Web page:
Elbow Issues

Patellofemoral Problems

Problems commonly develop when the patella suffers wear and tear. The underlying cartilage begins to degenerate, a condition sometimes referred to as chondromalacia patella. Wear and tear can develop for several reasons. Degeneration may develop as part of the aging process, like putting a lot of miles on a car. The patellofemoral joint is usually affected as part of osteoarthritis of the knee.

One of the more common causes of knee pain is a problem in the way the patella tracks within the femoral groove as the knee moves. The quadriceps muscle helps control the patella so it stays within this groove. If part of the quadriceps is weak for any reason, a muscle imbalance can occur. When this happens, the pull of the quadriceps muscle may cause the patella to pull more to one side than the other. This in turn causes more pressure on the articular cartilage on one side than the other. In time, this pressure can damage thearticular cartilage.

Weakness of the muscles around the hip can also indirectly affect the patella and can lead to patellofemoral joint pain. Weakness of the muscles that pull the hip out and away from the other leg, the hip abductor muscles, can lead to imbalances to the alignment of the entire leg – including the knee joint and the muscle balance of the muscles around the knee. This causes abnormal tracking of the patella within the femoral groove and eventually pain around the patella. Many patients are confused when their Physical Therapist begins exercises to strengthen and balance the hip muscles, but there is a very good reason that the therapist is focusing on this area.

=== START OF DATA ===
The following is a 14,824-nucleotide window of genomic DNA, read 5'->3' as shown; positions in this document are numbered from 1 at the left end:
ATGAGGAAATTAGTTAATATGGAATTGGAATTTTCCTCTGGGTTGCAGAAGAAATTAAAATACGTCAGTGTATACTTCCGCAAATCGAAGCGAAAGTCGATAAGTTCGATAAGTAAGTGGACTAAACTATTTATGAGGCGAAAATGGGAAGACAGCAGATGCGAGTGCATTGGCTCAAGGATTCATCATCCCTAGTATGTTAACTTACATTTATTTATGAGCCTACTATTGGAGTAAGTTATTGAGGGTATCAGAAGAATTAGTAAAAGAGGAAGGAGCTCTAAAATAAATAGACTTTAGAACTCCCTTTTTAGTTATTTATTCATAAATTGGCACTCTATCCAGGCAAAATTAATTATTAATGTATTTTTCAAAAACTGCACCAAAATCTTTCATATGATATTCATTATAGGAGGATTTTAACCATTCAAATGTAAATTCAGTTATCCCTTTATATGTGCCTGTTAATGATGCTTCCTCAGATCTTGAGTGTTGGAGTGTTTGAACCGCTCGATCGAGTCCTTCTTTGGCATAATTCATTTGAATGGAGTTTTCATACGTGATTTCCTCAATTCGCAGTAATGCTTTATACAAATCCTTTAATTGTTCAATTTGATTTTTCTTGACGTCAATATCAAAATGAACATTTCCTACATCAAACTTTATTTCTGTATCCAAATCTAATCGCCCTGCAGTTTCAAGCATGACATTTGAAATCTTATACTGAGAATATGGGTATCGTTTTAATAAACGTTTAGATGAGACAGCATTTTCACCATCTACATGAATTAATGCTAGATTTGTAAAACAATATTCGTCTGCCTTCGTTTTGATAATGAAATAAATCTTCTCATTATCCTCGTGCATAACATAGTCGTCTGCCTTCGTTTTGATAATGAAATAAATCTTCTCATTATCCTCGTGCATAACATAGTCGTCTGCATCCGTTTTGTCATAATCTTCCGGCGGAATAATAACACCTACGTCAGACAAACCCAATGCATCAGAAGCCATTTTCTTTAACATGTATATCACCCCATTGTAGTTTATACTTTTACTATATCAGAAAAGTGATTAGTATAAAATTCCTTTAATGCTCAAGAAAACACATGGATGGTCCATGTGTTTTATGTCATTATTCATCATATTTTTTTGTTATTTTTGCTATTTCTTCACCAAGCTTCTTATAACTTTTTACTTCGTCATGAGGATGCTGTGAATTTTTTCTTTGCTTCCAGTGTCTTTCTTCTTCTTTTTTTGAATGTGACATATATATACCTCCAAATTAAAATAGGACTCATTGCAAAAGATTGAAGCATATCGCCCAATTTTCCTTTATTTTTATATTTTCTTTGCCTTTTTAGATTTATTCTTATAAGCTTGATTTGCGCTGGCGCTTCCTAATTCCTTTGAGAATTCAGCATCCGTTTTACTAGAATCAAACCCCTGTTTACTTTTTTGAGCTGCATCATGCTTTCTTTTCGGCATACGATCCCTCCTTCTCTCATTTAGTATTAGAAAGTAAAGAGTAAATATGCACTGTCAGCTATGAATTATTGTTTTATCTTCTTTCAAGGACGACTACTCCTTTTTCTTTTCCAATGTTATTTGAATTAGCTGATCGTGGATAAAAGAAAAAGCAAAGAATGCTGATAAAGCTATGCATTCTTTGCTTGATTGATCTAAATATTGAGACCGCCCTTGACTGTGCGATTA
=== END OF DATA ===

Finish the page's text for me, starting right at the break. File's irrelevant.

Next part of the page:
A similar problem can happen when the timing of the quadriceps muscles is off. There are four muscles that form the quadriceps muscle group. As mentioned earlier, the VMO is one of these four muscles. The VMO is the section of muscle on the inside of the front of the thigh. The VL runs down the outside part of the thigh. People with patellofemoral problems sometimes have problems in the timing between the VMO and the VL. The VL contracts first, before the VMO. This tends to pull the patella toward the outside of edge of the knee. The result is abnormal pressure on the articular surface of the patella.

Another type of imbalance may exist due to differences in how the bones of the knee are shaped. These differences, or anatomic variations, are something people are born with. Some people are born with a greater than normal angle where the femur and the tibia (shinbone) come together at the knee joint. Women tend to have a greater angle here than men. The patella normally sits at the center of this angle within the femoral groove. When the quadriceps muscle contracts, the angle in the knee straightens, pushing the patella to the outside of the knee. In cases where this angle is increased, the patella tends to shift outward with greater pressure. This leads to a similar problem as that described above. As the patella slides through the groove, it shifts to the outside. This places more pressure on one side than the other, leading to damage to the underlying articular cartilage.